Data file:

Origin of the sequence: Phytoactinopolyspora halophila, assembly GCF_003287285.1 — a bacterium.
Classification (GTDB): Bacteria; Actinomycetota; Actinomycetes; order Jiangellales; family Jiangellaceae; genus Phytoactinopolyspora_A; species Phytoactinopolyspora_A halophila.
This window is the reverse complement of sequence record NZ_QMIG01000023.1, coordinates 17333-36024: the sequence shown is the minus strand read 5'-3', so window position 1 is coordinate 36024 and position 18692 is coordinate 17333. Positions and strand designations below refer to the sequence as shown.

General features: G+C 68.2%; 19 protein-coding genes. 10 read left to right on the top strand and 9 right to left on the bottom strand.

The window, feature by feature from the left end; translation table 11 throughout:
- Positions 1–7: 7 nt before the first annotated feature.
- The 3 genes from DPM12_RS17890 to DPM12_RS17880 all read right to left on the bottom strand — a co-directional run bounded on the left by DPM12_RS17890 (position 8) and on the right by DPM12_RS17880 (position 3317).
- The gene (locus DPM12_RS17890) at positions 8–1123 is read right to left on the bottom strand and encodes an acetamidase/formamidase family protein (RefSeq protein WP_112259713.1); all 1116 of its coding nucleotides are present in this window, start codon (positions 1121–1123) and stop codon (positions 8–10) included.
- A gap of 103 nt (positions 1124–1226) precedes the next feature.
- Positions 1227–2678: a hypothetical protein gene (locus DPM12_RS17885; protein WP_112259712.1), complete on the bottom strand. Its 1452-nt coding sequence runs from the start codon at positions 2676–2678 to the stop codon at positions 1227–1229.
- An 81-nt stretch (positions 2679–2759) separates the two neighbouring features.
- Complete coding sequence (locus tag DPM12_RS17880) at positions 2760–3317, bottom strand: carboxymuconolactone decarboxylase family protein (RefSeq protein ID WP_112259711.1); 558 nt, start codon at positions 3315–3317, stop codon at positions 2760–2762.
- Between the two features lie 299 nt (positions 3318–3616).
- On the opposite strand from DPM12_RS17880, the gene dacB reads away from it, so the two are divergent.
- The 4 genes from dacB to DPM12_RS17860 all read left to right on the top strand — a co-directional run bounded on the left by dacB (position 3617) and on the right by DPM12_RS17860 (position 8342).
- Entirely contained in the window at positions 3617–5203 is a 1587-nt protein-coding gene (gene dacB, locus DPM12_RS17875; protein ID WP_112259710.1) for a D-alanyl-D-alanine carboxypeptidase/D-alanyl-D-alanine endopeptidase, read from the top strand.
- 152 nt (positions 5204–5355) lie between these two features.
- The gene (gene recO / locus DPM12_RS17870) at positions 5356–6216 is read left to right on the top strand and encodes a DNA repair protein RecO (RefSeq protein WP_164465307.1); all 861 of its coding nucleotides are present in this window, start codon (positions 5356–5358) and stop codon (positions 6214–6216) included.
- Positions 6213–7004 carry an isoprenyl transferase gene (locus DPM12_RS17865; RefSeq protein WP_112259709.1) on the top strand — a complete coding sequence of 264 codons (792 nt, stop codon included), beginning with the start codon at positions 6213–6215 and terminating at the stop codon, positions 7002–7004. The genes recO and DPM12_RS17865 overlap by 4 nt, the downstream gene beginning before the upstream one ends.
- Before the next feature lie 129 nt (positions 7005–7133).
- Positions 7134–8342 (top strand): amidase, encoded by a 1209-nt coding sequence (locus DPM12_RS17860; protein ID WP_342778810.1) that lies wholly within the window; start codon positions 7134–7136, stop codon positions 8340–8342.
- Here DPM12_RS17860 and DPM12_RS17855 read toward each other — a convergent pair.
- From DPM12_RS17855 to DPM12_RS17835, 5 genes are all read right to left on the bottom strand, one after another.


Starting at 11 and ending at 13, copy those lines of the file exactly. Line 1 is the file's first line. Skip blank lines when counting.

- An 81-nt stretch (positions 2679–2759) separates the two neighbouring features.
- Complete coding sequence (locus tag DPM12_RS17880) at positions 2760–3317, bottom strand: carboxymuconolactone decarboxylase family protein (RefSeq protein ID WP_112259711.1); 558 nt, start codon at positions 3315–3317, stop codon at positions 2760–2762.
- Between the two features lie 299 nt (positions 3318–3616).